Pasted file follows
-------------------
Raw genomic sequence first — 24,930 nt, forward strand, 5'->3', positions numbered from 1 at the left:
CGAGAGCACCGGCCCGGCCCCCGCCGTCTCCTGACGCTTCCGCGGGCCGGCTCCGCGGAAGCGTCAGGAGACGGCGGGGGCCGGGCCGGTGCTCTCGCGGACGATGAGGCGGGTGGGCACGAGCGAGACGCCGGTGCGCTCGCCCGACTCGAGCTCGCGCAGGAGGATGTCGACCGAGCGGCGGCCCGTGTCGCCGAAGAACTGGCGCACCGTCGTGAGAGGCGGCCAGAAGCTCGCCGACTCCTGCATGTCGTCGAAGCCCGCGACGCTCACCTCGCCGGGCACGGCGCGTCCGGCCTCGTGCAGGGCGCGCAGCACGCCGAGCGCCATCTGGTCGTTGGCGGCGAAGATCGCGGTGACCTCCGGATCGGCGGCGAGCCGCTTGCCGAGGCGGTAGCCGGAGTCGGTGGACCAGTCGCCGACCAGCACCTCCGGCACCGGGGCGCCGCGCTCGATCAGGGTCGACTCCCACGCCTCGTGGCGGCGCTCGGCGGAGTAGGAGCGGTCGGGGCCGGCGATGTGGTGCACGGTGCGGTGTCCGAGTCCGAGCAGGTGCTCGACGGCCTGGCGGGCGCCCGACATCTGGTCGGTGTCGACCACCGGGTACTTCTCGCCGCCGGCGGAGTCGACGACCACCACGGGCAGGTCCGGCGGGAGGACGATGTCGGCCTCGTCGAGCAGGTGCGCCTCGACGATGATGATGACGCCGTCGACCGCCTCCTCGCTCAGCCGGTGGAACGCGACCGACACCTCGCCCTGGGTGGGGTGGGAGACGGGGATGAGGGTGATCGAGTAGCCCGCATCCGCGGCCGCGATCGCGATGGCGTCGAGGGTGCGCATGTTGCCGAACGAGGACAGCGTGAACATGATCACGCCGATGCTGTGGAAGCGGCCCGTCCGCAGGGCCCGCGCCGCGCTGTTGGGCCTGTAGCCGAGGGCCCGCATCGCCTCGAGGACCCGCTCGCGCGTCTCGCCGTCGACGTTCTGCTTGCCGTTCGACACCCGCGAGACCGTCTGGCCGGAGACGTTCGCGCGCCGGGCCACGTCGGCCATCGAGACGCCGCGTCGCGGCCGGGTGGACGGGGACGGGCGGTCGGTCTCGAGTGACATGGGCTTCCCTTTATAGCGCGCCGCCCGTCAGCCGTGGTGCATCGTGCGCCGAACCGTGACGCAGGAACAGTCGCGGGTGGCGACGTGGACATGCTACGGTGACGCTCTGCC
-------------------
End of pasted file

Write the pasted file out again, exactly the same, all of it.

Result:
Raw genomic sequence first — 24,930 nt, forward strand, 5'->3', positions numbered from 1 at the left:
CGAGAGCACCGGCCCGGCCCCCGCCGTCTCCTGACGCTTCCGCGGGCCGGCTCCGCGGAAGCGTCAGGAGACGGCGGGGGCCGGGCCGGTGCTCTCGCGGACGATGAGGCGGGTGGGCACGAGCGAGACGCCGGTGCGCTCGCCCGACTCGAGCTCGCGCAGGAGGATGTCGACCGAGCGGCGGCCCGTGTCGCCGAAGAACTGGCGCACCGTCGTGAGAGGCGGCCAGAAGCTCGCCGACTCCTGCATGTCGTCGAAGCCCGCGACGCTCACCTCGCCGGGCACGGCGCGTCCGGCCTCGTGCAGGGCGCGCAGCACGCCGAGCGCCATCTGGTCGTTGGCGGCGAAGATCGCGGTGACCTCCGGATCGGCGGCGAGCCGCTTGCCGAGGCGGTAGCCGGAGTCGGTGGACCAGTCGCCGACCAGCACCTCCGGCACCGGGGCGCCGCGCTCGATCAGGGTCGACTCCCACGCCTCGTGGCGGCGCTCGGCGGAGTAGGAGCGGTCGGGGCCGGCGATGTGGTGCACGGTGCGGTGTCCGAGTCCGAGCAGGTGCTCGACGGCCTGGCGGGCGCCCGACATCTGGTCGGTGTCGACCACCGGGTACTTCTCGCCGCCGGCGGAGTCGACGACCACCACGGGCAGGTCCGGCGGGAGGACGATGTCGGCCTCGTCGAGCAGGTGCGCCTCGACGATGATGATGACGCCGTCGACCGCCTCCTCGCTCAGCCGGTGGAACGCGACCGACACCTCGCCCTGGGTGGGGTGGGAGACGGGGATGAGGGTGATCGAGTAGCCCGCATCCGCGGCCGCGATCGCGATGGCGTCGAGGGTGCGCATGTTGCCGAACGAGGACAGCGTGAACATGATCACGCCGATGCTGTGGAAGCGGCCCGTCCGCAGGGCCCGCGCCGCGCTGTTGGGCCTGTAGCCGAGGGCCCGCATCGCCTCGAGGACCCGCTCGCGCGTCTCGCCGTCGACGTTCTGCTTGCCGTTCGACACCCGCGAGACCGTCTGGCCGGAGACGTTCGCGCGCCGGGCCACGTCGGCCATCGAGACGCCGCGTCGCGGCCGGGTGGACGGGGACGGGCGGTCGGTCTCGAGTGACATGGGCTTCCCTTTATAGCGCGCCGCCCGTCAGCCGTGGTGCATCGTGCGCCGAACCGTGACGCAGGAACAGTCGCGGGTGGCGACGTGGACATGCTACGGTGACGCTCTGCC